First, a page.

A Strong Sales Coaching Culture Must Be Data-Driven
Increased transparency and an engaged, motivated sales force are among the key benefits.
Posted Feb 10, 2017
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We’ve all seen it—the new sales hire on-boards quickly and blazes a trail to their first sale in record time. All seems promising until, after a few months, the rep is exhibiting difficulties absorbing highly technical product enhancements and shifting industry dynamics in the wake of key mergers and acquisitions. Their sales conversations falter, productivity levels drop, and manager expectations are downgraded. The once promising rep is now facing an uncertain future and team morale is slipping. If this scenario is increasingly playing itself out in your company, it’s time to take a hard look at how you’re supporting the development of your sales force and coaching them to success.

Crossing the Coaching Chasm

There’s no shortage of data supporting the need for sales coaching. Unfortunately, like keeping a New Year’s resolution, it’s easier said than done. The reasons are oft-repeated: Leadership just wants to see the numbers, and pressure to make the quarter preempts scheduled coaching sessions; sales managers lack the knowledge to coach effectively; and whatever coaching is conducted tends to focus more on the deals themselves instead of core competencies. Like any sales objection, these need to be addressed head on, and the answer lies in creating a culture where coaching is an intrinsic part of the sales structure, with data-driven insights making it possible to scale.

Objection 1: Sales leadership doesn’t prioritize coaching. Sales leaders shouldn’t just pay lip service to coaching but many do, according to a new study from the Sales Management Association (SMA) commissioned by Qstream. More than 100 sales leaders surveyed revealed that less than one third have defined development programs for their sales managers. SMA’s director, Bob Kelly, points out that many on the leadership level are not incentivized to promote a coaching culture, which has led to this lack of prioritization. And those who aren’t investing in coaching are paying a price: high customer dissatisfaction, lost sales, low morale, and high turnover in their sales ranks. Yet those with a formal coaching process generated much stronger results (54 percent win rate) in comparison to informal coaching processes (46 percent win rate) or discretionary coaching (45 percent win rate), where the process is left up to the individual sales manager.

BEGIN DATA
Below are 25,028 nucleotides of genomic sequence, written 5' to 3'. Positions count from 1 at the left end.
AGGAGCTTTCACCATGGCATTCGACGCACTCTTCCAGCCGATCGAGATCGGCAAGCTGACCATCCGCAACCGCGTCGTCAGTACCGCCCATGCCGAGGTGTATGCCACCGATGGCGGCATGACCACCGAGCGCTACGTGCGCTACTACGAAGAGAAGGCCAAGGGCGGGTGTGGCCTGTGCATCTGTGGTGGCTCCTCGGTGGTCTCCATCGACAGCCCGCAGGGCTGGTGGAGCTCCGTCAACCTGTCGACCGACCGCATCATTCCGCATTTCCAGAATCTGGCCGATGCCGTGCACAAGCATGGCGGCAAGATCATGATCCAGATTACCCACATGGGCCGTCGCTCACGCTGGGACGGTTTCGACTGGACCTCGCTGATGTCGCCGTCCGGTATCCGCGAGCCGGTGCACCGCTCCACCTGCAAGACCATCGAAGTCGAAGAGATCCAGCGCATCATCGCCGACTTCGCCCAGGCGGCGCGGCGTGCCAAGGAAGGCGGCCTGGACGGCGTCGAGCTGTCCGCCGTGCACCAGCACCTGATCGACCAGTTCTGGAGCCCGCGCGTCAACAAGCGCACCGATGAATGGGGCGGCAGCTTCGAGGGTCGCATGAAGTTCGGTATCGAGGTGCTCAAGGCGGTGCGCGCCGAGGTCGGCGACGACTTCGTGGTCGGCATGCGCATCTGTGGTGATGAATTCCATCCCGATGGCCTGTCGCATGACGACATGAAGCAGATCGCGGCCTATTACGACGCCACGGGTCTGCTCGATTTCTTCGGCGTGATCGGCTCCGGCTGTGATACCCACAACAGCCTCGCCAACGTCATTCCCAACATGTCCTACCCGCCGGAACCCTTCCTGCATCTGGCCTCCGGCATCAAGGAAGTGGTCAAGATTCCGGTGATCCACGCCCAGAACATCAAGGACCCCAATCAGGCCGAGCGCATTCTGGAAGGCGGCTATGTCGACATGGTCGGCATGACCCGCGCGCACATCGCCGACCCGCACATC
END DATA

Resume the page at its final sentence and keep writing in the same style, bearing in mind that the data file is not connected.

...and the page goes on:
Coaching needs to go beyond supporting on-boarding phases. It’s a leadership imperative that requires a long-term commitment. Executives should lay out a plan with goals, execution strategies, and a coaching program timeline that includes mechanisms for accountability and rewards for those who deliver on the coaching promise. With data-driven technology that provides clear insights into the capabilities of the sales force, a customized coaching framework can more easily be developed and scaled. Next, leadership must define what good coaching looks like and ensure that it’s a collaborative effort. Beyond introducing, launching, and socializing this framework, leadership encourages a culture that ensures that all employees, at all levels, live up to their abilities. Once the vision and strategy are defined, the real work can begin.

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